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TOKYO (Reuters) - A newly assertive Japan may have won the best U.N. resolution on North Korea's missile tests it could have hoped for, but experts said Tokyo's leaders often looked like diplomatic amateurs in their drive for sanctions.
Hawkish Chief Cabinet Secretary Shinzo Abe, point man on North Korea, could get a boost in his bid to become Japan's next prime minister from the high-profile diplomatic campaign by Tokyo -- usually content to follow America's lead on the global stage.
But analysts said Japan's failure to secure binding U.N. sanctions has also left Abe and his rival, Foreign Minister Taro Aso, vulnerable to charges of ineptitude.
"Diplomatically, this is a better outcome for long-term peace and security of the region than what Japan had said it wanted," said Andrew Horvat, a professor at Tokyo Keizai University.
"What you want is North Korea to get the message that there are five countries, including nominal friends and potential foes, that all disapprove," Horvat said, referring to the United States, China, Russia, Japan and South Korea, who are parties to stalled talks on Pyongyang's nuclear and missile programmes.
"In that sense, it's been a success."
After 15 days of wrangling, the U.N. Security Council voted unanimously on Saturday for a resolution requiring nations to prevent North Korea from getting dangerous weapons and demanding Pyongyang halt its ballistic missile programme.
The Security Council was sharply divided over whether to refer to Chapter 7 of the U.N. Charter, which allows for military force if another specific resolution is adopted.
China threatened to veto the measure if Chapter 7 was mentioned. That meant Japan, the United States, Britain and France were forced to drop the phrase, although they said they still considered the resolution to be both tough and binding.
Some analysts said Japan was putting the best face on what actually amounts to a diplomatic failure.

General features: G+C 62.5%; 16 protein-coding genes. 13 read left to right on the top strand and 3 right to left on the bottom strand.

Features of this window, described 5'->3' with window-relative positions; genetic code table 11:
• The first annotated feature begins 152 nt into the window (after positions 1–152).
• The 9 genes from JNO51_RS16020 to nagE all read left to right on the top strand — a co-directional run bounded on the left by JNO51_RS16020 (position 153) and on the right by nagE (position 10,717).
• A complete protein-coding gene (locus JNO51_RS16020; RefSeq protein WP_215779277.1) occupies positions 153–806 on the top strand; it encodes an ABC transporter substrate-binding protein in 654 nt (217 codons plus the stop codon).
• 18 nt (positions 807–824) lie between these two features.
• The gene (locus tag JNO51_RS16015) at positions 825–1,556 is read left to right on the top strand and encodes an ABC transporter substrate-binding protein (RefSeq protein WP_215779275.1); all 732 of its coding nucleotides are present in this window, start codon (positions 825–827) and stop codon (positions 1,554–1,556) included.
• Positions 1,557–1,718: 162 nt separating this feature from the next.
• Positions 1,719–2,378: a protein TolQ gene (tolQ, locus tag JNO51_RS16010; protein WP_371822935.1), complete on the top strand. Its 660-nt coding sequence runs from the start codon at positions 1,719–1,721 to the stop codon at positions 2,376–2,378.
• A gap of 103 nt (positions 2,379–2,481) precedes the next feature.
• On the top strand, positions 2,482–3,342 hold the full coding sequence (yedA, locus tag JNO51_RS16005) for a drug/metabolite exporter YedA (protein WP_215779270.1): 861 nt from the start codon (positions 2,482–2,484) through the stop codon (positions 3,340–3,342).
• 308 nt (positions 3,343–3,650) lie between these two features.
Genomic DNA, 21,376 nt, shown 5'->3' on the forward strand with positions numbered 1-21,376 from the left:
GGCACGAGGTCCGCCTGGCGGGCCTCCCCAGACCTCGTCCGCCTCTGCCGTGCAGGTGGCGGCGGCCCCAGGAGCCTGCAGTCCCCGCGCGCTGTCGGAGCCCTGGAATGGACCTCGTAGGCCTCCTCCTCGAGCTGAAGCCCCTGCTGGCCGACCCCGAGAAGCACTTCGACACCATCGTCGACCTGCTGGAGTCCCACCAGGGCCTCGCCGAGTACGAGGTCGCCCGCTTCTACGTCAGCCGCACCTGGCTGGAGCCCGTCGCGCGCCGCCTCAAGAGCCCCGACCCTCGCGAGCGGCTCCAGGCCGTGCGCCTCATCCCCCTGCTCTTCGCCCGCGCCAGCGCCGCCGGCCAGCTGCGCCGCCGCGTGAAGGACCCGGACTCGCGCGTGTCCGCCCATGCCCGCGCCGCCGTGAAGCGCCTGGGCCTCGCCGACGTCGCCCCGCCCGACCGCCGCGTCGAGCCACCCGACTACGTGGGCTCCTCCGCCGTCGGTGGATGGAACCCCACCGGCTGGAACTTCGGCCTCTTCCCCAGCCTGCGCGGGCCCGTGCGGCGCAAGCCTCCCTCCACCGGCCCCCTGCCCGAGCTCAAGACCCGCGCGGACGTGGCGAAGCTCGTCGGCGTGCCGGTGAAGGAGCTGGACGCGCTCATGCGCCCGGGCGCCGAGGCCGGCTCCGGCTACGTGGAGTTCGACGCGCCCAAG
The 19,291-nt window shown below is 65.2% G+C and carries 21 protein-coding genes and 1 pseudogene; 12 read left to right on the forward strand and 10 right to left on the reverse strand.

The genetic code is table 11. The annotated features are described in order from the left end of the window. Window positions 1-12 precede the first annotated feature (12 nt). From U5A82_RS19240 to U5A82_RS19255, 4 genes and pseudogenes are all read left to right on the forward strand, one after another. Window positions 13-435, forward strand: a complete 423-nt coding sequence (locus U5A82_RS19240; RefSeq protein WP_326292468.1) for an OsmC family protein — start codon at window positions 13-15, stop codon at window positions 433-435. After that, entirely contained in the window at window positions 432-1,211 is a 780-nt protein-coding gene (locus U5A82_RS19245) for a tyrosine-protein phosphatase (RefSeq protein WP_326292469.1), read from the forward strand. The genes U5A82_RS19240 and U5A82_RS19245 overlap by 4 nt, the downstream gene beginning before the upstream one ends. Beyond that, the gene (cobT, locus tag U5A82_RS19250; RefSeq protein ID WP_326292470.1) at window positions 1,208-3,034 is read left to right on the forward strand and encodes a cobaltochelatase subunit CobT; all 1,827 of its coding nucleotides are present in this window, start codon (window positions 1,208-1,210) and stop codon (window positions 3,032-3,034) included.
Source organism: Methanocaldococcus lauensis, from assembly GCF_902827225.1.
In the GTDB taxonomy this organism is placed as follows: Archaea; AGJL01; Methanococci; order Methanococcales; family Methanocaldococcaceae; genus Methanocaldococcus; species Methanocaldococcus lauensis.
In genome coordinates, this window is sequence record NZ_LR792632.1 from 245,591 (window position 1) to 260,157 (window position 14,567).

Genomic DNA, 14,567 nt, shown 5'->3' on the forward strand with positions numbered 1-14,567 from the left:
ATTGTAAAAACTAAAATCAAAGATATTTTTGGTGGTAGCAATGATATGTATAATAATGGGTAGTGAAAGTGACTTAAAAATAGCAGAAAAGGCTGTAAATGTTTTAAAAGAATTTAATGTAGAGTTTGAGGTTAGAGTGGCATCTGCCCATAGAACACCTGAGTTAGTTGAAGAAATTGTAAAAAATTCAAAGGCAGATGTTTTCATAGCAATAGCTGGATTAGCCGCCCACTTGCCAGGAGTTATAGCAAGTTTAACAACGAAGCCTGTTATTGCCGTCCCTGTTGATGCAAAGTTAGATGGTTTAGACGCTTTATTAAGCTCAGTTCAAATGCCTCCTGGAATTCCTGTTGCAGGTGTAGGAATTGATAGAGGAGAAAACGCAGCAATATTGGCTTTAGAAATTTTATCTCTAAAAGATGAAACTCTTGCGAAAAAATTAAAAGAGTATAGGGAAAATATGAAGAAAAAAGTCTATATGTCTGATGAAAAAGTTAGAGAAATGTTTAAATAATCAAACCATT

"The resolution didn't go the way Japan wanted, so now they are saying that it was fine because it was unanimous," said Masao Okonogi, a Korea expert at Keio University in Tokyo.
"If they say it was all tactics, that's not true. They actually thought they could get Chapter 7, but China was opposed and the United States wouldn't support them," Okonogi said.
Japan has recently stepped up its campaign to win a permanent seat on the U.N. Security Council and some media said the outcome of the resolution battle showed the limits of its U.N. diplomacy, since in the end it had to follow the U.S. lead and compromise
STANDING FIRM, GIVING GROUND
Shi Yinhong, an international relations expert at People's University of China in Beijing, noted both sides gave ground.
"China made concessions to achieve agreement, but the Western powers also made significant concessions, especially removing the language about Chapter 7 mandatory sanctions," Shi said.
The missile crisis coincides with jostling to succeed Prime Minister Junichiro Koizumi when he steps down in September.
The timing has inclined frontrunner Abe and his dark horse rival, Aso -- both known for talking tough on China and North Korea -- to take a harsh line on the missile tests.
Abe, who regularly leads in surveys of voters preference for the next prime minister, became a household name when he took a stern stance four years ago towards North Korea on the emotive issue of Japanese citizens kidnapped by Pyongyang decades ago.
This time he was also out in front, insisting on Japan's commitment to binding sanctions and even, some said, threatening privately to force a veto from China to demonstrate its isolation.
Some analysts said Abe would win domestic kudos, others that he had survived the test, but with less than top grades.
"What's more interesting is the lack of sophistication on the part of Japanese leadership," said Gerald Curtis, a Japan expert at New York's Columbia University. "You don't stake out a position as a bottom line that you aren't confident will be a success, because that is setting yourself up for defeat."
Some diplomatic experts also faulted Abe for reviving a debate over whether Japan should develop the capability to strike overseas enemy bases in the event of an imminent attack, just as delicate negotiations on the U.N. resolution were underway.
The comments sparked outrage in Seoul and Beijing, where bitter memories of Japan's past militarism run deep.
"Japanese politicians ... still think they can speak out of both sides of their mouths and that what they say to a domestic audience can be kept from an international audience," said Robyn Lim, a security expert at Japan's Nanzan University.
"It was a really inept performance."
(Additional reporting by Chris Buckley in Beijing)
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